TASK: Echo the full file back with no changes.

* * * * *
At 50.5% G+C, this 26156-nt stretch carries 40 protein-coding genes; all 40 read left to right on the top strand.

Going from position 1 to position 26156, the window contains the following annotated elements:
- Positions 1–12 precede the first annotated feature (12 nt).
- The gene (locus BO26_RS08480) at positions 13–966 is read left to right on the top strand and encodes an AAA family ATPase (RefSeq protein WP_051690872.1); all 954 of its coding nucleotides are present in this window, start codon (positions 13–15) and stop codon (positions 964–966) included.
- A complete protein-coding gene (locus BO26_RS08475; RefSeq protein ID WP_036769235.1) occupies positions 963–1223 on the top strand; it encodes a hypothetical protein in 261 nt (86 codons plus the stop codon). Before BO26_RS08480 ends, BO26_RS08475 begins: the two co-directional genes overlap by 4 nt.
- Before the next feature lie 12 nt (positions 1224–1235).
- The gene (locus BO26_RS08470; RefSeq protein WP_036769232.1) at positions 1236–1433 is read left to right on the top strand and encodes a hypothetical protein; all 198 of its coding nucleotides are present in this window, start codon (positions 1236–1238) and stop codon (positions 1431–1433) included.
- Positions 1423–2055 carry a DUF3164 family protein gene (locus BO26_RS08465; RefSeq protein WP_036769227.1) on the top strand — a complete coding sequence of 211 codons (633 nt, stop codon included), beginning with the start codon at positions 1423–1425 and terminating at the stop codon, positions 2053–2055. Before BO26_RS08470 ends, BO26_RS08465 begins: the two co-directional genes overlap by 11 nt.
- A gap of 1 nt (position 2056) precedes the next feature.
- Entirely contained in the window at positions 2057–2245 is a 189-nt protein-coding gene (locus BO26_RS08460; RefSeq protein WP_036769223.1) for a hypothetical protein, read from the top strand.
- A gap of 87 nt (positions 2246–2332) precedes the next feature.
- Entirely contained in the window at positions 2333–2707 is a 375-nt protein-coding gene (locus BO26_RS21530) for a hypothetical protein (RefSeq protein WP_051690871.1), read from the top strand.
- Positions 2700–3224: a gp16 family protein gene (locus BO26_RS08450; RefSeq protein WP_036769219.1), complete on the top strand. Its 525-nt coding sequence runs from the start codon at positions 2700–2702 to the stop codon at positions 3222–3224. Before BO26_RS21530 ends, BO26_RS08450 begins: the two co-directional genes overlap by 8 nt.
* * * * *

At 50.5% G+C, this 26156-nt stretch carries 40 protein-coding genes; all 40 read left to right on the top strand.

Going from position 1 to position 26156, the window contains the following annotated elements:
- Positions 1–12 precede the first annotated feature (12 nt).
- The gene (locus BO26_RS08480) at positions 13–966 is read left to right on the top strand and encodes an AAA family ATPase (RefSeq protein WP_051690872.1); all 954 of its coding nucleotides are present in this window, start codon (positions 13–15) and stop codon (positions 964–966) included.
- A complete protein-coding gene (locus BO26_RS08475; RefSeq protein ID WP_036769235.1) occupies positions 963–1223 on the top strand; it encodes a hypothetical protein in 261 nt (86 codons plus the stop codon). Before BO26_RS08480 ends, BO26_RS08475 begins: the two co-directional genes overlap by 4 nt.
- Before the next feature lie 12 nt (positions 1224–1235).
- The gene (locus BO26_RS08470; RefSeq protein WP_036769232.1) at positions 1236–1433 is read left to right on the top strand and encodes a hypothetical protein; all 198 of its coding nucleotides are present in this window, start codon (positions 1236–1238) and stop codon (positions 1431–1433) included.
- Positions 1423–2055 carry a DUF3164 family protein gene (locus BO26_RS08465; RefSeq protein WP_036769227.1) on the top strand — a complete coding sequence of 211 codons (633 nt, stop codon included), beginning with the start codon at positions 1423–1425 and terminating at the stop codon, positions 2053–2055. Before BO26_RS08470 ends, BO26_RS08465 begins: the two co-directional genes overlap by 11 nt.
- A gap of 1 nt (position 2056) precedes the next feature.
- Entirely contained in the window at positions 2057–2245 is a 189-nt protein-coding gene (locus BO26_RS08460; RefSeq protein WP_036769223.1) for a hypothetical protein, read from the top strand.
- A gap of 87 nt (positions 2246–2332) precedes the next feature.
- Entirely contained in the window at positions 2333–2707 is a 375-nt protein-coding gene (locus BO26_RS21530) for a hypothetical protein (RefSeq protein WP_051690871.1), read from the top strand.
- Positions 2700–3224: a gp16 family protein gene (locus BO26_RS08450; RefSeq protein WP_036769219.1), complete on the top strand. Its 525-nt coding sequence runs from the start codon at positions 2700–2702 to the stop codon at positions 3222–3224. Before BO26_RS21530 ends, BO26_RS08450 begins: the two co-directional genes overlap by 8 nt.